Historical Analysis and Interpretation: The American West
During the nineteenth century, popular entertainment such as dime novels and stage plays established the Western genre while blurring the line between fact and fiction. For example, William Cody was a soldier, hunter, and Indian scout whose exploits were celebrated and exaggerated in Ned Buntline's Buffalo Bill dime novels. In 1872, Cody first portrayed Buffalo Bill on stage. He successfully adopted the public persona for future performances and later wrote his own dime novels and an autobiography about frontier life. He also established "Buffalo Bill's Wild West" in 1883.
This troupe of cowboys, Native Americans, and other performers dramatized frontier life for audiences across the United States and Europe with skill-demonstrations and reenactments of buffalo hunts, armed conflicts, and traditional dances. A search on the term, wild west, yields films such as Buffalo Bill's Wild West Parade, Native American performances of the Buffalo Dance and the Sioux Ghost Dance and skill-demonstrations such as a cowboy riding a bucking bronco and sharpshooter Annie Oakley firing at targets in Edison's New Jersey studio.
- How do the performances of Buffalo Bill's troupe depict life in the West?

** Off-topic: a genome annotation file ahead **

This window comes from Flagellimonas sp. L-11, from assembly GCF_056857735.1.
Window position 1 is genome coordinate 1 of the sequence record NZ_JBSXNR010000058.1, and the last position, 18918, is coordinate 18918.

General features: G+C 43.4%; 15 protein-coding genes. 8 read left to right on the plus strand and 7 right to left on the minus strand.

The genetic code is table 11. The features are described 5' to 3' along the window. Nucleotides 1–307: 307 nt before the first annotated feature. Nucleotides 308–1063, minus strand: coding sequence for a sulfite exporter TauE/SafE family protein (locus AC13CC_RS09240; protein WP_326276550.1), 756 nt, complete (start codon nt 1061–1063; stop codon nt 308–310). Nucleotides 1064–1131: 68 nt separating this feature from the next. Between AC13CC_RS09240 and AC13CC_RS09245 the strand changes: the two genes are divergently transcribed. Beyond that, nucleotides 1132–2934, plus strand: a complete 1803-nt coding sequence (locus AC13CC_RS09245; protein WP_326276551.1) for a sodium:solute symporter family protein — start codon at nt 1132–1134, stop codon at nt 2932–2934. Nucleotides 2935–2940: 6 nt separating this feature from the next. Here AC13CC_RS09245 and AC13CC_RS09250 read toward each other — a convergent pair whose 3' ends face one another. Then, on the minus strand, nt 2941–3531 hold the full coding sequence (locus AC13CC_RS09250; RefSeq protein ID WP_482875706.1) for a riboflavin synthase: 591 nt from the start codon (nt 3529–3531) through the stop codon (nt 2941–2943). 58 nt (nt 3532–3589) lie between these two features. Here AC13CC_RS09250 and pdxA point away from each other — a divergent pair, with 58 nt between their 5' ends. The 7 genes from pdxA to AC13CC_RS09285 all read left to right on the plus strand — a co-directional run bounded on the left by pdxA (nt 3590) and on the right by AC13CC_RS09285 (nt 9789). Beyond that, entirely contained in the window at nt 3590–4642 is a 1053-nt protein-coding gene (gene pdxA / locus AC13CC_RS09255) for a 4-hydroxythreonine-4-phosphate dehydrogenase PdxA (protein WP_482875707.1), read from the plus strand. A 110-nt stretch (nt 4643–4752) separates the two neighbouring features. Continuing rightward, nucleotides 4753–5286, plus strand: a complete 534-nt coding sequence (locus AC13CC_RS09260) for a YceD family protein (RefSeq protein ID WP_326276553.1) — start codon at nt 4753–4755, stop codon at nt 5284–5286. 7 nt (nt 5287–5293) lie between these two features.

- How do you think that audiences might have responded to the performers in Buffalo Bill's Wild West?
- How did Buffalo Bill's Wild West compare to other popular stage entertainments of the era such as vaudeville?
- How did the skills and feats of performers such as Annie Oakley and Native American dancers compare to their counterparts on the vaudeville stage?
- How did the performers in Buffalo Bill's Wild West compare to performers featured in the foreign village of the Pan-American Exposition of 1901?
- What does the employment of real Native Americans and cowboys contribute to these shows?
- How does the contemporary appeal of the Western genre in books, film, and television compare to the appeal of the Buffalo Bill's Wild West?
The traditions of the Western genre continued in early films such as The Great Train Robbery (1903), which Edison's motion picture catalog describes as the "faithful duplication of the genuine 'Hold Ups' made famous by various outlaw bands in the far West." In one of the most famous scenes from the movie, an outlaw fires his gun directly at the camera. Edison's catalog explains that the image can be used at the projectionist's discretion at either the beginning or the end of the film for dramatic effect.
- What elements of the West was this film trying to dramatize? Do you think that this is an accurate depiction of frontier life?
- How does this film compare to contemporary Westerns?
- What do you think are the enduring elements of the Western genre?
- Why do you think that Westerns have been popular for more than a century?